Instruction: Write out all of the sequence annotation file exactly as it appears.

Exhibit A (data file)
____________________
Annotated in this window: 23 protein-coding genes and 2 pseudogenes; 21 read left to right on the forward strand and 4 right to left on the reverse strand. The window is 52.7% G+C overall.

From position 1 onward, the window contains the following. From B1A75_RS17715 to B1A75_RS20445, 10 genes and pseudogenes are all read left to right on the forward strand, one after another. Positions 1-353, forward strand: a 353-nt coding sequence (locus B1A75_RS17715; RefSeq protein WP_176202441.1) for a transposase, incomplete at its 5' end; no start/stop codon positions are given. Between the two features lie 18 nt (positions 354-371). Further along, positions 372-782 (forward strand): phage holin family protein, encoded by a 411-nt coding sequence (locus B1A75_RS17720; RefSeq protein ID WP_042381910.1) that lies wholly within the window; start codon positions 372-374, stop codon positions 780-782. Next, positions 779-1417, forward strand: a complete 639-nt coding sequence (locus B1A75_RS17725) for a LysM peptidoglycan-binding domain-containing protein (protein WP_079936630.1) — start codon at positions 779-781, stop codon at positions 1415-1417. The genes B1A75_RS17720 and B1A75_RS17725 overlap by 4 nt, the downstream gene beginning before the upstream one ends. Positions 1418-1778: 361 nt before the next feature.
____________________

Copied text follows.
Annotated in this window: 23 protein-coding genes and 2 pseudogenes; 21 read left to right on the forward strand and 4 right to left on the reverse strand. The window is 52.7% G+C overall.

From position 1 onward, the window contains the following. From B1A75_RS17715 to B1A75_RS20445, 10 genes and pseudogenes are all read left to right on the forward strand, one after another. Positions 1-353, forward strand: a 353-nt coding sequence (locus B1A75_RS17715; RefSeq protein WP_176202441.1) for a transposase, incomplete at its 5' end; no start/stop codon positions are given. Between the two features lie 18 nt (positions 354-371). Further along, positions 372-782 (forward strand): phage holin family protein, encoded by a 411-nt coding sequence (locus B1A75_RS17720; RefSeq protein ID WP_042381910.1) that lies wholly within the window; start codon positions 372-374, stop codon positions 780-782. Next, positions 779-1417, forward strand: a complete 639-nt coding sequence (locus B1A75_RS17725) for a LysM peptidoglycan-binding domain-containing protein (protein WP_079936630.1) — start codon at positions 779-781, stop codon at positions 1415-1417. The genes B1A75_RS17720 and B1A75_RS17725 overlap by 4 nt, the downstream gene beginning before the upstream one ends. Positions 1418-1778: 361 nt before the next feature.